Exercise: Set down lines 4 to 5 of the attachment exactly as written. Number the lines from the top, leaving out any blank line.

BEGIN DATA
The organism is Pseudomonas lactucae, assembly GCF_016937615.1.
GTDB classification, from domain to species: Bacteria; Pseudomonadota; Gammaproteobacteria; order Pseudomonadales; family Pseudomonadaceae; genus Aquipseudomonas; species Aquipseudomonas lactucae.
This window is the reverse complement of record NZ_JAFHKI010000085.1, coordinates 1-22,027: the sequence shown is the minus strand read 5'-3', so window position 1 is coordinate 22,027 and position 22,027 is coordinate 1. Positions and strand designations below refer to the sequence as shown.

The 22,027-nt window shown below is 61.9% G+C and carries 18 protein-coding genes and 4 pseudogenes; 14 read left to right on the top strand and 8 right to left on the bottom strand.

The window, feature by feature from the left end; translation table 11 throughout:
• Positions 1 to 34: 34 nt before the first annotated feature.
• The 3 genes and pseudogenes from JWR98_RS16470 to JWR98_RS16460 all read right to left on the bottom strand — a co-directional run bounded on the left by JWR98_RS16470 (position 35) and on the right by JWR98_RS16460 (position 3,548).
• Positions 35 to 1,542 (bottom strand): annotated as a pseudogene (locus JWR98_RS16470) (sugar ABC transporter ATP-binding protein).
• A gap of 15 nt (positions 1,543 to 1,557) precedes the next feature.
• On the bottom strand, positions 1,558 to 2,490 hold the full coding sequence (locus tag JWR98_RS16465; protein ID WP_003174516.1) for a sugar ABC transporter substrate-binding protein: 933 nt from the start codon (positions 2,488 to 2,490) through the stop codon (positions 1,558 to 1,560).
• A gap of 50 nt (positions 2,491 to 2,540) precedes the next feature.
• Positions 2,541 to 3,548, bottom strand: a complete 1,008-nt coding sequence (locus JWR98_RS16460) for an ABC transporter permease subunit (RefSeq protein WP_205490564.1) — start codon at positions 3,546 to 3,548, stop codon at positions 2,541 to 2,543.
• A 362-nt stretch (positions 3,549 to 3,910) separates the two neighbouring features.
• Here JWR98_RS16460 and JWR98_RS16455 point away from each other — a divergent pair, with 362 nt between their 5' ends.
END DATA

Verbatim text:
The 22,027-nt window shown below is 61.9% G+C and carries 18 protein-coding genes and 4 pseudogenes; 14 read left to right on the top strand and 8 right to left on the bottom strand.

The window, feature by feature from the left end; translation table 11 throughout: